One of the reasons blockchain has gained such a following in a relatively short time is its natural immutability.
By hosting multiple versions of a chain on hundreds, if not thousands, of hardened servers around the world, blockchain allows users to see, but not alter, past records – providing a level of trust that cannot be matched by single-version digital ledgers no matter how good their security is.
This is why many users are starting to look past blockchain’s ability to simply record transactions to more far-reaching applications like automated contract execution, scientific discovery and logistics management.
But there is a big difference between trustworthiness and reliability. While the technology does seem to have a lock on preventing records from being tampered with, are there vulnerabilities elsewhere that might cause some users to put too much faith in the technology’s ability to keep everything on the up and up?
Faults in the Blockchain
In a technology as complex as blockchain, the odds are high that things can go wrong, either by intent or happenstance. Recent tests by Portugal’s University of Coimbra have shown that a wide range of faults can enter a chain to disrupt the execution of smart contracts and cause other problems. The team, led by the university’s Centre for Informatics and Systems and the Department of Informatics Engineering, injected faults into 400 duplicate smart contracts and then compared them against the originals to see what, if any, discrepancies arose.
Using state-of-the-art detection tools, the team was able to determine that the original faults propagated out to more than 15,000 contracts, primarily by evading standard verification tools.
From there, they were able to introduce runtime errors into the chain and even cause severe latency, integrity and correctness issues. In the end, the group detected failures of various types in nearly 75 percent of all transactions, including full halts in execution and reversions back to original states.
Too Much Intelligence
Blockchains can also falter when exposed to too much artificial intelligence-generated data. A recent study by the US National Institute of Health found that misplaced trust in AI’s conclusions, coupled with a lack of explainability in the decision-making process, can jeopardize health outcomes. Most AI platforms are vulnerable to adversarial attacks and biased output, which can enter blockchains without the right safeguards.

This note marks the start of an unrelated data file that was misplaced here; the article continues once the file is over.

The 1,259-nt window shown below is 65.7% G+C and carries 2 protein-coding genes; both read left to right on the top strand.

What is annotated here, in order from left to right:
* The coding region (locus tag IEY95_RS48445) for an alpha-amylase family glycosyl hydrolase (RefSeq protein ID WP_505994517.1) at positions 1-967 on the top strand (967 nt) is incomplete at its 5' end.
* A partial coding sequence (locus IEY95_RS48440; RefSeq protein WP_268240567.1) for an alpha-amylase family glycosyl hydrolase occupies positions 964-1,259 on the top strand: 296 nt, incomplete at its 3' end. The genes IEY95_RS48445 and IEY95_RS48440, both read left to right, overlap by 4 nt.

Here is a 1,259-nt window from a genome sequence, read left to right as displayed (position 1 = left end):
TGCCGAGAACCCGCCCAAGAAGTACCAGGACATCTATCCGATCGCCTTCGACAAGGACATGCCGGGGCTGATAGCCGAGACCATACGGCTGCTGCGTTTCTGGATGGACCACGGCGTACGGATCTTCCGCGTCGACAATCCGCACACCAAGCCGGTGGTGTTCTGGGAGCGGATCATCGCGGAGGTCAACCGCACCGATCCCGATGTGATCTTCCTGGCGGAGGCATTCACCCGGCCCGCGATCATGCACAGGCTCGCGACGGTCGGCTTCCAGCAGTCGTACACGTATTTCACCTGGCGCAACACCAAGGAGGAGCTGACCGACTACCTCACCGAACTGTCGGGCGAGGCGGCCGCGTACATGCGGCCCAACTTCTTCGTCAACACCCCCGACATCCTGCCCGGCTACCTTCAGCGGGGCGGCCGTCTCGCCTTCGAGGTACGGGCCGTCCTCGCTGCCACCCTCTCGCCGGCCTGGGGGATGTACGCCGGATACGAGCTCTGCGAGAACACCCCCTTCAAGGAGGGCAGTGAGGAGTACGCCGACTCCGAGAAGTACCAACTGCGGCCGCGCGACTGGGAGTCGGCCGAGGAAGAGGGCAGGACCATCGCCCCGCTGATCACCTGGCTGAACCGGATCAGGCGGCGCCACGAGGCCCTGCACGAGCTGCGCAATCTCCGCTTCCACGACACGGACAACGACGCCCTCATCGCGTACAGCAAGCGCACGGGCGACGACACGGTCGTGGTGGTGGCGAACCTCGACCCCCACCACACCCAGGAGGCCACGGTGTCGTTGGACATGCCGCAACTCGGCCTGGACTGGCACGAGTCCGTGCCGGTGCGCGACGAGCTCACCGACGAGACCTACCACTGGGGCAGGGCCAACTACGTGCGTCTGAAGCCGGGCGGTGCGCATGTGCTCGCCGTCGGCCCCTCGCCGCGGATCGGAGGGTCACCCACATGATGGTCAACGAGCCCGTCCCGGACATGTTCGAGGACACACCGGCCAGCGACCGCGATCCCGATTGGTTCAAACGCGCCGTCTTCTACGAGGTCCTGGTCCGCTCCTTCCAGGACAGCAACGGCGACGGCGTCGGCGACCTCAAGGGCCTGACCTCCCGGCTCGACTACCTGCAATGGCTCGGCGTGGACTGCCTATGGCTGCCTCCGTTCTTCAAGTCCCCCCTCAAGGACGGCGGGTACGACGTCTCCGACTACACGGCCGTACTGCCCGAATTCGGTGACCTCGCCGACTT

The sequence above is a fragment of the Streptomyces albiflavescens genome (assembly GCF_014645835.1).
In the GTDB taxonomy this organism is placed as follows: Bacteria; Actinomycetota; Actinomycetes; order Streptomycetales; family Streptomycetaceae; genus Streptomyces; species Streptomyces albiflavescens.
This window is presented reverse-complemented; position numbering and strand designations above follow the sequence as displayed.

In many cases, proposals from deep learning systems are accepted into blockchains tied to healthcare systems, as well as those related to security and financing. The NIH says this situation is urgent in that it has the potential to directly affect substantial assets in the healthcare industry, including human lives.
Fortunately, AI has the ability to effectively analyze blockchain’s performance when exposed to other AI platforms, providing a ready means to correct any deficiencies before them become critical. But these measures must be implemented proactively by each blockchains’ stakeholders.
With or without AI, however, many automated processes within blockchains cannot function with just the trusted data inside the chain, so they must turn to outside sources that may or may not be accurate. The most common way of doing this is through third-party oracles entrusted to bring in external data without compromising the integrity of the chain. But that leads to the question, can any given oracle be trusted?
In many cases, the answer is no. Research from Concordia University’s Institute for Information System Engineering shows that oracles can be “deviant and commit ill-intentioned behaviors, or be selfish and hide their actual available resources to gain optimal profit.” To counter this, the team has proposed a vetting system called BLOR (Beyesian Bandit Learning Oracles Reliability) that it says can identify oracles that are both reputable and cost-efficient. In essence, the system works by sharing the results of incorporated oracles while algorithmic processes are still running, providing an automated clearinghouse of sorts where good oracles are promoted and bad ones are weeded out.
The integrity of data sources and other elements that surround blockchains will always pose risks, but are there any ingrained aspects of blockchain that can prove unreliable as well? Perhaps the most fundamental is the anonymity of participants. While virtually everything else on a chain is open and transparent, the identity of wallet-holders is not. This means you never know who else is adding or deducting assets, or whether this activity is on the level.
With modern analytics, however, it is possible to identify these hidden identities by their transactions both inside and outside a chain, says Tung Li Lim, of blockchain solutions provide Elliptic. This, in fact, is how many chains abide by national and international laws. But this has also produced an escalating battle with those seeking anonymity through the use of mixers, tumblers, privacy wallets and other forms of obfuscation to hide their digital trails. Regulations are underway to block or limit the use of these tools, but new ones are appearing at a rapid pace.
No system, digital or otherwise, can be 100 percent reliable, and the fact is that blockchain deployments on the whole so far are proving to be highly effective at fulfilling their mandates. But as the use cases grow and the technologies surrounding digital ledgers become more varied and sophisticated, the world economy is likely to become more dependent on blockchain as time goes by.
This means that as the consequences of blockchain failure steadily mount, so too should the efforts to ensure ever-greater levels of reliability.